We have recently shown in a series of papers1 that alpha-dinitrophenol markedly augments metabolism in doses which are not demonstrably harmful. As this drug may have a number of important clinical applications, it seems desirable to present a summary report of its pharmacologic and therapeutic effects, and to point out certain potential dangers in, and limitations to, its use.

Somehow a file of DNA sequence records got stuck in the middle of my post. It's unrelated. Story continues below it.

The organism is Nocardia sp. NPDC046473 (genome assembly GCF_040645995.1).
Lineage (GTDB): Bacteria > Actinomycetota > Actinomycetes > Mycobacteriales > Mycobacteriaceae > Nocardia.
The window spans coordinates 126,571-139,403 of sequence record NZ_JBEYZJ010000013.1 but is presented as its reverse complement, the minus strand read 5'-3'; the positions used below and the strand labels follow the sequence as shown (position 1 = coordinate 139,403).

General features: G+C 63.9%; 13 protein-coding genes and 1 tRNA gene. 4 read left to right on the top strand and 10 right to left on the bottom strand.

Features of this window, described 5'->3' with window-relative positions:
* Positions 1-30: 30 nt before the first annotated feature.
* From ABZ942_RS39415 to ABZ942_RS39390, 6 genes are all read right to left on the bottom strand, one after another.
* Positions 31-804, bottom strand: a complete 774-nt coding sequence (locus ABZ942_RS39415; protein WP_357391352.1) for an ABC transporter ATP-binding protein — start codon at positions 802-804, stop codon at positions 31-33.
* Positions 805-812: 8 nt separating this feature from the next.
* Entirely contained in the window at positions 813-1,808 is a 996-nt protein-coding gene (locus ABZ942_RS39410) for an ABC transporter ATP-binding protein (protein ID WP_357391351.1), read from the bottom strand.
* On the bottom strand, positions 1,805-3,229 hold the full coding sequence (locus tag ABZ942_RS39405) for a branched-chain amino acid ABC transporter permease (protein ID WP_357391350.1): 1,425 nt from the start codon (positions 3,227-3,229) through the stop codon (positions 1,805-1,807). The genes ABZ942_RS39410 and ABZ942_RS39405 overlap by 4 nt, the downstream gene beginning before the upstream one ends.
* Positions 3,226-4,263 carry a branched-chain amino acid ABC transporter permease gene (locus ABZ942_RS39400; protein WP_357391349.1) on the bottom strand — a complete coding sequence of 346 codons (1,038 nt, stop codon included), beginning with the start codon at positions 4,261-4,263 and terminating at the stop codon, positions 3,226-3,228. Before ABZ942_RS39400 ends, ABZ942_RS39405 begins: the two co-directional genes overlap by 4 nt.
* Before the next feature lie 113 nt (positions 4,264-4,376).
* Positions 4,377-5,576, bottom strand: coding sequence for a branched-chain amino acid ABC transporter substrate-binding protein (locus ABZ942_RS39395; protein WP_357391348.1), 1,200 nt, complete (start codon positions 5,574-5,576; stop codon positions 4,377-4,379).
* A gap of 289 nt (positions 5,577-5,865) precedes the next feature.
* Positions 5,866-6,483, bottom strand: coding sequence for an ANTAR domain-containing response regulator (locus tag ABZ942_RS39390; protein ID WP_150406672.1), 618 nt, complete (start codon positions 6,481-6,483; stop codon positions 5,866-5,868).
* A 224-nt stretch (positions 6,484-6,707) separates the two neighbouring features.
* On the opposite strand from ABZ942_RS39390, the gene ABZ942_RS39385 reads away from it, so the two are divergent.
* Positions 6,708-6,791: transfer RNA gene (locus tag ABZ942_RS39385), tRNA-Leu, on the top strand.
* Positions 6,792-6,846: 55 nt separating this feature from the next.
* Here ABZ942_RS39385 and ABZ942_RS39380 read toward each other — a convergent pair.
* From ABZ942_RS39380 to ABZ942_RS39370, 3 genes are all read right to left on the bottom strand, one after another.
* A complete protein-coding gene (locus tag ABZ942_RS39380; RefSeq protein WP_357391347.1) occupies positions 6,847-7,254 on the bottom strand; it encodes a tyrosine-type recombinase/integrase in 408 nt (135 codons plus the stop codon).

During the World War, dinitrophenol was called to the attention of French physicians by cases of poisoning from it in munitions factories. Only incomplete investigations of the actions of the compound were made at that time, as judged by published reports. Recently, Magne, Mayer, Plantefol and others2 have extended or completed work begun some years previously but reported simultaneously with our entirely independent studies. We are in general agreement with them as to the main pharmacologic actions of the drug. The experimental studies have been extended by us and